“We’re going to create a timeline of the U.S. and its history [and] we’re going to talk about what is The 1619 Project,” she said, and the students got to work.
“So far, we have World War I and World War II, because those were pretty big,” said Da Vinci students Mohammed and Chris. “We have Martin Luther King because he was a civil rights activist, Vietnam War, voting rights for African Americans and Emancipation Proclamation, but we don’t have it in order.”
Hacker had drawn a paper timeline from 1600 to 2020 up on one of the walls, where Mohammed, Chris and their classmates started to fill in their events. Most of them fell within the last 100-150 years, but discussion soon turned to the event that inspired The 1619 Project.
It was an August day 400 years ago when “20-some-odd Negroes who were first sold into chattel slavery landed on Port Comfort, Virginia,” Morrell said. That was the moment “when someone made the decision that we will now start with human cargo.”
After leading students through an exercise in reviewing and answering questions about the photos and visuals in the magazine copy of The 1619 Project—some of which show graphic scenes of lynchings or the aftermath of whippings—Ms. Hacker asked them to reflect on what stood out to them most.
“They just put him on display and you see all the people who are just looking at that,” said a student named Jasmine, looking at a photo of a lynching. “That just really dehumanizes people, Black people, and tells them to stay in your place. It’s just a crazy picture.”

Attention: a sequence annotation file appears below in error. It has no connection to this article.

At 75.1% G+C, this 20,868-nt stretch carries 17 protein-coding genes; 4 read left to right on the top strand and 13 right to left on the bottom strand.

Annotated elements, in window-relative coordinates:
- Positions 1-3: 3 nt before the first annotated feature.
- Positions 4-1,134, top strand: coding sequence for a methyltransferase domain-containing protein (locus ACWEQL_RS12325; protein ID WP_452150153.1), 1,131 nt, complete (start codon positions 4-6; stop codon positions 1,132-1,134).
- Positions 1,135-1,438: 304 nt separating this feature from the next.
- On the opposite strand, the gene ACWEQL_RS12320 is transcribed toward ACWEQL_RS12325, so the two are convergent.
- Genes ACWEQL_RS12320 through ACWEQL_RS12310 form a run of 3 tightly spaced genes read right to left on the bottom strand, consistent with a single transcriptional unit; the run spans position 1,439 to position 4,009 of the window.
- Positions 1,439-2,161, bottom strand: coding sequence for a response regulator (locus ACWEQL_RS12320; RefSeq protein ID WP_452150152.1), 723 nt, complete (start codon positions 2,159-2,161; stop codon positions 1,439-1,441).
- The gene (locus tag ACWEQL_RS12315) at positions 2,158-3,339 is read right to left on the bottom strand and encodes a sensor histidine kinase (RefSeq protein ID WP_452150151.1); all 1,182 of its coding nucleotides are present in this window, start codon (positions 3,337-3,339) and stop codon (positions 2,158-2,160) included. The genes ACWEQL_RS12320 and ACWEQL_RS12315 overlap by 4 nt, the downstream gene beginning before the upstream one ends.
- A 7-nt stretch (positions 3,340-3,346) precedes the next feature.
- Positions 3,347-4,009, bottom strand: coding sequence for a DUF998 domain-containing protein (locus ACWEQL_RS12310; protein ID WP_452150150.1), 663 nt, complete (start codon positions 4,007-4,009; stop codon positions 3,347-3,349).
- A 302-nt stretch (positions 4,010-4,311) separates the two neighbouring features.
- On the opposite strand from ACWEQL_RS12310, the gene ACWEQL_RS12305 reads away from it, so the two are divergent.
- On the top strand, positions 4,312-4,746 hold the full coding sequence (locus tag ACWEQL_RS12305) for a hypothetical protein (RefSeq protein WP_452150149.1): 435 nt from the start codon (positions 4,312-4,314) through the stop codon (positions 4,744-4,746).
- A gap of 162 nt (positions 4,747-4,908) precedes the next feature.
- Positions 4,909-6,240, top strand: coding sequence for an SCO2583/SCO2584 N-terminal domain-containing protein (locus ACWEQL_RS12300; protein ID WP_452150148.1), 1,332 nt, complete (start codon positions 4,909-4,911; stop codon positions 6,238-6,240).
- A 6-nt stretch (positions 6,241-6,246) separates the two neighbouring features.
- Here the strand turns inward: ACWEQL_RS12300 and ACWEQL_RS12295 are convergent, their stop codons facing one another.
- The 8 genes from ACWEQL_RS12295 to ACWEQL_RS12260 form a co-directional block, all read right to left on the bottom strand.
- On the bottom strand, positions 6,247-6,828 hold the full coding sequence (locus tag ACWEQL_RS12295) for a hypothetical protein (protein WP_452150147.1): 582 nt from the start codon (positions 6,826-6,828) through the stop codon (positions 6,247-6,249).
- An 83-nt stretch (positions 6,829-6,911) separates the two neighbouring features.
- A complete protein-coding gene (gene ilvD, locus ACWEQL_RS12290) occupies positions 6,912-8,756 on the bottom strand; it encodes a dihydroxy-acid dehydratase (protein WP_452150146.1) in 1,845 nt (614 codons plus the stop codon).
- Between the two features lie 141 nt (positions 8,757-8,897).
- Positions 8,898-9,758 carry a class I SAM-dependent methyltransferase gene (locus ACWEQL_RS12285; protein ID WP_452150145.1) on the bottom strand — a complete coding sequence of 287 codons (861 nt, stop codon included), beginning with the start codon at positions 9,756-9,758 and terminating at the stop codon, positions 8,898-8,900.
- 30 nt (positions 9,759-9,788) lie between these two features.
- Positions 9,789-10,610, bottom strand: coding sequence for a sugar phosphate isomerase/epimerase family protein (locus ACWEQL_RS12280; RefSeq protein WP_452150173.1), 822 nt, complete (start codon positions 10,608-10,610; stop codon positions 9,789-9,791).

Another student spoke about a portrait of last living survivor of slavery, who died in 1937.
“I thought that was crazy that slavery has basically been around for that long, like she was the last survivor, like she died so recently.”
“Right, less than 100 years ago,” Hacker responded. “It’s just amazing that it still touches our lives, right?”
When The New York Times Magazine published The 1619 Project, the demand for print copies was the highest since the magazine’s 2008 edition of President Obama’s historic victory. But despite its widespread popularity, a group of five historians recently criticized The 1619 Project for containing what they say are some factual errors and misleading information “driven by ideology rather than historical understanding.”
In his response, The New York Times’ Editor in Chief Jake Silverstein said he disagreed with the scholars’ claims and argued that there will always be debates about how to see the past. For her part, Dr. Morrell said she doesn’t buy into the criticism but that she’s ready to work with Buffalo parents who might.
“When I am able to sit down in a room one-on-one with parents who hold those beliefs, a lot of times we're able to come to a compromise when I say, ‘We can agree to disagree, but I want you to hear our—I want you to hear the other story of the native, the indigenous, I want you to hear the story of the African Americans, because your story is in the textbooks. Ours isn't.’”
Over the next few weeks, Buffalo’s 11th and 12th-graders will be receiving their own print copies of the 1619 Project, 5,600 of which were donated by the Pulitzer Center. The district will also be rolling out new curriculum and digital access for all students starting in seventh grade.